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Leisure reading broadens student experience

By Emily O'Connor, Senior Staff Writer

Although many Miami students like to read for pleasure, most feel that their busy schedules and heavy coursework don't give them the time.

According to the National Council of Teachers of English (NCTE), leisure reading enhances students' reading comprehension, vocabulary development, general knowledge and empathy for others. It has also been shown to increase self-confidence and motivate reading throughout students' lives.

A recent survey of 100 Miami students showed that 56 percent read for pleasure outside of their regular coursework.

Sixty percent said they don't feel there is enough time with their coursework for leisure reading. About 7 percent said there is enough time, and 32 percent said their free time varies from week to week.

The study, "Reading, Risk and Reality" conducted in 2011 by Julie Gilbert, an academic librarian at Gustavus Adolphus College, found 90 percent of college students read for pleasure outside of their coursework.

However, the National Endowment for the Arts (NEA) published studies on student leisure reading that show a dramatic decline over the course of the past 20 years.

Betsy Woods, an English composition instructor, said she feels reading is important to everyone even if it's unrelated to coursework.

"Whether it's leisure reading or more challenging books, reading keeps people intellectually engaged," said Woods.

In the comments section of the survey, many said they are too busy or simply just don't like to read.

Sophomore Savannah Boerger said there isn't enough time in her schedule for leisure reading, but noted its benefits.

"I do believe leisure reading enhances overall creative thinking and allows students to become more curious and active in and out of the classroom," said Boerger.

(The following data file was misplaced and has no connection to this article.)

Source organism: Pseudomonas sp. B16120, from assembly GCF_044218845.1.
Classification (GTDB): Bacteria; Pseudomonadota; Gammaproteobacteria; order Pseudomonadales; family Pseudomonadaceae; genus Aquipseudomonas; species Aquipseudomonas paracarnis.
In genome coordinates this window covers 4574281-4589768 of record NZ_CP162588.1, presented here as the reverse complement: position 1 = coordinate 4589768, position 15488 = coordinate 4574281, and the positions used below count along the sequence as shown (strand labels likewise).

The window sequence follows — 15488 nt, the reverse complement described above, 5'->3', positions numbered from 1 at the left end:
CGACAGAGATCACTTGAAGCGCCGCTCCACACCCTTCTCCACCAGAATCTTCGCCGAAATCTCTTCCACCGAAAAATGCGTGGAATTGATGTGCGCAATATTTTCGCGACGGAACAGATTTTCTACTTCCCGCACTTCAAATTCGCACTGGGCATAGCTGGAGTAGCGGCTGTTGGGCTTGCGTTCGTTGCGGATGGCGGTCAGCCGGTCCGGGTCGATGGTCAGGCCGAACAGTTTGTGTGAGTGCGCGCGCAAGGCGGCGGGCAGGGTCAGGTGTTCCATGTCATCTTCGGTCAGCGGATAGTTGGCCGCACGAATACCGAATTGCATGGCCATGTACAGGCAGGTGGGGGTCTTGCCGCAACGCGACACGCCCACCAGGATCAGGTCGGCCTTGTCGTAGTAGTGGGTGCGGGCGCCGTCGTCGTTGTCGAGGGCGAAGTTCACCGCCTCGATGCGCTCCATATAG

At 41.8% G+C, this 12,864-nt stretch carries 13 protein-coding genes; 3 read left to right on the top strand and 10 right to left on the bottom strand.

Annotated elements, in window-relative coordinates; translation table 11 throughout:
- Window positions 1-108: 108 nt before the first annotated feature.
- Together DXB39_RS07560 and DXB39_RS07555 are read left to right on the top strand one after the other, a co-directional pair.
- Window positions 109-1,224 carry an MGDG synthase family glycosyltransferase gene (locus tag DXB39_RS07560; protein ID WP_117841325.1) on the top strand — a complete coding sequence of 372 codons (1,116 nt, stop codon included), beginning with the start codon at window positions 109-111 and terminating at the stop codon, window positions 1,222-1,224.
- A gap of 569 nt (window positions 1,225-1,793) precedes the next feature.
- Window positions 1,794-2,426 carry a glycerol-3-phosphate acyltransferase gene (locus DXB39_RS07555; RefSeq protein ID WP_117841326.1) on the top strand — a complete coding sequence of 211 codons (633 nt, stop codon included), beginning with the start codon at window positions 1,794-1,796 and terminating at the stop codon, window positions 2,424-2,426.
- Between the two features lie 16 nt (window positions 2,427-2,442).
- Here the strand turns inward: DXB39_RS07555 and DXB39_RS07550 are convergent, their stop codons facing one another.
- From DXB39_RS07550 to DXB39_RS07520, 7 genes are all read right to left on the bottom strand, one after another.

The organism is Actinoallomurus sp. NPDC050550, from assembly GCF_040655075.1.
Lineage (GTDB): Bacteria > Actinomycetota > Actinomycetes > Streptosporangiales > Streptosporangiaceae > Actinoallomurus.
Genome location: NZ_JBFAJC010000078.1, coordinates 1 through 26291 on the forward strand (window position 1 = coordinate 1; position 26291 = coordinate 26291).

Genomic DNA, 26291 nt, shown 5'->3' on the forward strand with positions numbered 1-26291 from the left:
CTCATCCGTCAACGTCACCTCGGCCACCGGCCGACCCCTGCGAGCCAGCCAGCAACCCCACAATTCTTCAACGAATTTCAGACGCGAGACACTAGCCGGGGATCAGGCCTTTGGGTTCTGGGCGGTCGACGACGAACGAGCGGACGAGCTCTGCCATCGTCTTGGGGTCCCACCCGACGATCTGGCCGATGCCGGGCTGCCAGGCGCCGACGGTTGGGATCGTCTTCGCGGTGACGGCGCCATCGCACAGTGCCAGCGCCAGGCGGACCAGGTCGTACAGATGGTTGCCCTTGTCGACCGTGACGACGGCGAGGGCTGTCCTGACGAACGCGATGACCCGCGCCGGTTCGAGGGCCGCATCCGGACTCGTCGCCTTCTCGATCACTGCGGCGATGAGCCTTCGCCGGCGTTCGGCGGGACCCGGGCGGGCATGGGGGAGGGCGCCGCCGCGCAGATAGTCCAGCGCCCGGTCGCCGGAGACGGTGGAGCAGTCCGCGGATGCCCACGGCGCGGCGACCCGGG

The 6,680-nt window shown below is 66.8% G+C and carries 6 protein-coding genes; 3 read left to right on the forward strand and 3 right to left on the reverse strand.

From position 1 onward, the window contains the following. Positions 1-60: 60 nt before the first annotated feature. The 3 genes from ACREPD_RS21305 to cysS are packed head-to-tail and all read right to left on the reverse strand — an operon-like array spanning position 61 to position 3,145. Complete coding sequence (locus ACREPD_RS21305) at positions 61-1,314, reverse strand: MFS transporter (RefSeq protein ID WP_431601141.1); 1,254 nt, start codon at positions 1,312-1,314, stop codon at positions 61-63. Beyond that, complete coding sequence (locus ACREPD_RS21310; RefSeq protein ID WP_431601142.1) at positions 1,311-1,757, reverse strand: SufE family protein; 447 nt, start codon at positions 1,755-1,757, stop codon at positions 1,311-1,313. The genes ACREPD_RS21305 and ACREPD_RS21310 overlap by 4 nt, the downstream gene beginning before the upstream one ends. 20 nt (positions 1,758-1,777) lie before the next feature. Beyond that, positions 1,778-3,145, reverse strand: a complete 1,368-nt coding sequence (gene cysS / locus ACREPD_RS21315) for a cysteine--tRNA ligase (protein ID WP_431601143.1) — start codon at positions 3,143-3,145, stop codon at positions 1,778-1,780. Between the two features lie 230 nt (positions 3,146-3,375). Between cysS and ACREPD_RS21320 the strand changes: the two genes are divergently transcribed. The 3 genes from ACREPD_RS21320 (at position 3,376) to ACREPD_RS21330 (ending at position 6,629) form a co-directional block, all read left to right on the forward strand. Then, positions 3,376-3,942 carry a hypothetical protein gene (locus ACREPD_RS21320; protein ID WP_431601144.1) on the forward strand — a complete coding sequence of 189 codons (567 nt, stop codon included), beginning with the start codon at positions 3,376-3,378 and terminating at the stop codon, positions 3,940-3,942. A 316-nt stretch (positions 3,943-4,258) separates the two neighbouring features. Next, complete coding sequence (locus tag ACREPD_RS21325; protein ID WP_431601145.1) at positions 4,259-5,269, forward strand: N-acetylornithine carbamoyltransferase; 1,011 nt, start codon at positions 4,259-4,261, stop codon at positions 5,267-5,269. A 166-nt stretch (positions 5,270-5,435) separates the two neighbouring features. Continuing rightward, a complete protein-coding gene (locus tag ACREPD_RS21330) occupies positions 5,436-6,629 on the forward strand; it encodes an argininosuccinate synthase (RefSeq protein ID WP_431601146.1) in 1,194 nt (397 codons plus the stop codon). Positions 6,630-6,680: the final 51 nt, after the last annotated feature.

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Boerger said she, like many other students, spends her time completing class assignments and has other outside commitments for clubs and activities.

Boerger, a zoology major, mentioned that she would consider reading if she had more time in her schedule.

Although many students claim they don't have time in their schedule to read, Woods said she believes the opposite.

"Most students don't have time, but then again, who does? Do professors and others in the workforce have more time to read than students?" said Woods. "Ultimately, it's a choice to make time to read."

Woods said she hopes her students enjoy reading and find the value in learning through their reading choices. She strongly admires the Dr. Seuss quote, "The more you read, the more things you will know."

"I believe in this quote. It's an undeniable truth," said Woods.

When sophomore Darren Wong isn't busy with his zoology major, he reads for an hour each day. He usually reads during the week while he has his lunch and dinners.

"I want to broaden my general knowledge so that my thoughts and opinions can be more well-informed," said Wong.

He usually gravitates toward non-fiction books because he likes to learn more about what's happening around the world. Wong said books related to art, science, history, anthropology, politics and psychology interest him most. Occasionally, Wong will pick up a classic fiction novel.

"Learning isn't just limited to what we study in the class," said Wong. "Reading for leisure is one of the best ways to broaden our knowledge and expose us to different thoughts and ideas."